The Cost of Addiction
According to Wikipedia, the Interstate Highway System cost $114 billion to build. Can we even begin to calculate what it would cost us today not to have it?
As I commented at Searls' blog post, the main cost of not having the interstate has been brought about by our having it.
Access to subsidized highway transportation, at a cost that has little if anything to do with the costs one imposes on the system, has encouraged a business model that relies heavily on the Interstate. The Interstate has generated distance between things, and thus increased our dependence on the Interstate. It's an example of what Ivan Illich called a "radical monopoly."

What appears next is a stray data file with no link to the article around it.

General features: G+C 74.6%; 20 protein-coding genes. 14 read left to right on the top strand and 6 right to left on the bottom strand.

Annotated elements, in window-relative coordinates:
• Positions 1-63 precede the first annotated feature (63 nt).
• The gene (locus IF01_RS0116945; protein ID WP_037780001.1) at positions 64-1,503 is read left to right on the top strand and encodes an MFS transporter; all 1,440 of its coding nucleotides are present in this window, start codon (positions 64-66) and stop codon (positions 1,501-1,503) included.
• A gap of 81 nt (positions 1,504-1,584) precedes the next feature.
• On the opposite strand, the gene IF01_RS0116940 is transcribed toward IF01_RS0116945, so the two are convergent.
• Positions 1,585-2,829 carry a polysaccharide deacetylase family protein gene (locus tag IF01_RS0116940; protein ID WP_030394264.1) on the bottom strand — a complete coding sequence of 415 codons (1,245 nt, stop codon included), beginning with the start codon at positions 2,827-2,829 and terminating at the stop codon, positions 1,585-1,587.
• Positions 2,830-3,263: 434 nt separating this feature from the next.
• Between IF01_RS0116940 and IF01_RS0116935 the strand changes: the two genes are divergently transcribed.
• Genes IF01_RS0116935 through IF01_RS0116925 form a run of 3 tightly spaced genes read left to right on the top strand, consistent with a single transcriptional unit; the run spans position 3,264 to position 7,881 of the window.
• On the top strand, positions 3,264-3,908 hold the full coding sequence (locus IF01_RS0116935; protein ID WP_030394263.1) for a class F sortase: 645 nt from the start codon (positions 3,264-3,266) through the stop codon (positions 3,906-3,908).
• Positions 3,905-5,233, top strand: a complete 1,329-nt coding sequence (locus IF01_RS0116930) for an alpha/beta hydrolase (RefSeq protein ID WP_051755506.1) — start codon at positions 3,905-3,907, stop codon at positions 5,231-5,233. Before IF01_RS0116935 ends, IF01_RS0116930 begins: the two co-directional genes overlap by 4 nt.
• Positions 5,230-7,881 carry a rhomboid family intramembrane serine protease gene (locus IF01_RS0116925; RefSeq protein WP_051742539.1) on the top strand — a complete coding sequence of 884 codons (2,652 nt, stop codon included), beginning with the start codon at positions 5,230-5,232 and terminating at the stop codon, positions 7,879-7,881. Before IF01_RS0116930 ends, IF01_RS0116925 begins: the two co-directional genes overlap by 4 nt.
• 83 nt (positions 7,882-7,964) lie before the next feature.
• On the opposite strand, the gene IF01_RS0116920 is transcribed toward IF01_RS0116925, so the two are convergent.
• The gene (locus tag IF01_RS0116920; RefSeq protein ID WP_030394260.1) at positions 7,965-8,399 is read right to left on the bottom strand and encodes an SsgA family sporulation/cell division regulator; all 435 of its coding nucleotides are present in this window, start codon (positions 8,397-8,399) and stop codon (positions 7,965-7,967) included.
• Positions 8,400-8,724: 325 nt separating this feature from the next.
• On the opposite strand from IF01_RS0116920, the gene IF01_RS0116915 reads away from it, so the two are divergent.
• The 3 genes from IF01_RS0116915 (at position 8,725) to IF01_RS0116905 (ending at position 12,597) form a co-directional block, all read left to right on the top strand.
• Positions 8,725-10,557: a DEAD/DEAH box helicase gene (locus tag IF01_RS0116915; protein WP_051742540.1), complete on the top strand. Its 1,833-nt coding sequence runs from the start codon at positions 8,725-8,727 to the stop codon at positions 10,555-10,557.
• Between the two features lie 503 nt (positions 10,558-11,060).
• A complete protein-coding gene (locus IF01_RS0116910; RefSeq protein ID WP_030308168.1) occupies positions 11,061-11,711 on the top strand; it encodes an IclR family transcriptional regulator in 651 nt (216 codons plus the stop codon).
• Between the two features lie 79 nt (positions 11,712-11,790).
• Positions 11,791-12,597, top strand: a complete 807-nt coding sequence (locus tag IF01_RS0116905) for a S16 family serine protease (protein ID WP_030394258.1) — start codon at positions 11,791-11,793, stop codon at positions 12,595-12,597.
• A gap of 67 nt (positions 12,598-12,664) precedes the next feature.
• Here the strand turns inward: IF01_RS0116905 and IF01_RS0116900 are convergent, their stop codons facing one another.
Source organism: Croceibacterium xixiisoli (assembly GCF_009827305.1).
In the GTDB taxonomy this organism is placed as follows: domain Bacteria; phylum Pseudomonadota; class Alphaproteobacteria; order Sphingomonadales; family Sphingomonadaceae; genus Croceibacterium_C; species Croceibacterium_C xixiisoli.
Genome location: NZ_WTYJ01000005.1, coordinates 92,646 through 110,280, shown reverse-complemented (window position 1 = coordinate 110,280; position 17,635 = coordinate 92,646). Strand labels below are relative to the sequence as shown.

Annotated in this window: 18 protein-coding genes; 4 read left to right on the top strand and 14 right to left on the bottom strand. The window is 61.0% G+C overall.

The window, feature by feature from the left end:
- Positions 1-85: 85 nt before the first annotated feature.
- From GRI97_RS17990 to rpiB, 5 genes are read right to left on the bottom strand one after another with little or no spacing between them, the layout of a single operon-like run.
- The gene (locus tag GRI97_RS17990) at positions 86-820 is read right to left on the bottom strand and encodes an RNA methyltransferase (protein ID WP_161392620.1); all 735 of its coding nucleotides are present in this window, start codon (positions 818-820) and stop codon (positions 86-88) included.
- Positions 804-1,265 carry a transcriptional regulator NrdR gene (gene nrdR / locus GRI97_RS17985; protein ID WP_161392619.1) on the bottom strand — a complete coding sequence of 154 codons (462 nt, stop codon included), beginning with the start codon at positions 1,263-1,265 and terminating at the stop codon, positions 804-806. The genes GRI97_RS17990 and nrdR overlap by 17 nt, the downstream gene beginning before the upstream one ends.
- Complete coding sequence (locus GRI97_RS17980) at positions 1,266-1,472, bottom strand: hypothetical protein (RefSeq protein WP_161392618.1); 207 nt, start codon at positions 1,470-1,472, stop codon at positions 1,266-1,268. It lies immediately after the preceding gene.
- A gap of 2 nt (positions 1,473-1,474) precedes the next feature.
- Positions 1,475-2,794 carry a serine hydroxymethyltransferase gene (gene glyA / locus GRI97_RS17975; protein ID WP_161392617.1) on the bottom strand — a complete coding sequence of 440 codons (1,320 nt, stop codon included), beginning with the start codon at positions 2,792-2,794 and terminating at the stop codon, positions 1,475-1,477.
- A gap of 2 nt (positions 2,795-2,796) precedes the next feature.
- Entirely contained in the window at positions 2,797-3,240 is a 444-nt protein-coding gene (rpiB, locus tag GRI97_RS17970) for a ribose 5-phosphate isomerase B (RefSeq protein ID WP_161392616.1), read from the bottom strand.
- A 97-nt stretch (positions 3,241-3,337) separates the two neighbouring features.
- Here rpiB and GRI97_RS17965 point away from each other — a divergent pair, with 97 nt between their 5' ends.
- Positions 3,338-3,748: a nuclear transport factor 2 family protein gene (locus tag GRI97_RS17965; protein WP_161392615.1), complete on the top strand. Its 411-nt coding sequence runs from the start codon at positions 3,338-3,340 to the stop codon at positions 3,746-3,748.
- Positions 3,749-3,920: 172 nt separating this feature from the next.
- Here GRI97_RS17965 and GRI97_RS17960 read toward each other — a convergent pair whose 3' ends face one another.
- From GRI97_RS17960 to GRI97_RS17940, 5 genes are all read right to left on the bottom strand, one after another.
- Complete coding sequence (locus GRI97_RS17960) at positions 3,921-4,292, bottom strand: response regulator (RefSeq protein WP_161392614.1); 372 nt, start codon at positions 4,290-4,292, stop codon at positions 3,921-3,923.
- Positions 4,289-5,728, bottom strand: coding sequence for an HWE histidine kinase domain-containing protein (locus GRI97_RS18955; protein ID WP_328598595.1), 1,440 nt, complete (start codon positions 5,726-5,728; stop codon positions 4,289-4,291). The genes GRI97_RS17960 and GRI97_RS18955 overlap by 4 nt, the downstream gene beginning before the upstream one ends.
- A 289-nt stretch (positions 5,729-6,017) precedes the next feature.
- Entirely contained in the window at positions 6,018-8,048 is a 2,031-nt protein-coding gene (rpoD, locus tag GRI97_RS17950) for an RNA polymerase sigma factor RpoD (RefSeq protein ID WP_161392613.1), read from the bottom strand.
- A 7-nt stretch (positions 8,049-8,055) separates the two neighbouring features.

And to the extent that subsidized long-distance transportation makes centralized production artificially profitable, the Interstate results in a net loss of efficiency. We'd be better off, overall, if the Interstate had never been built. Something which is only profitable when the cost side of the ledger is shifted to somebody else, is not really an "advance."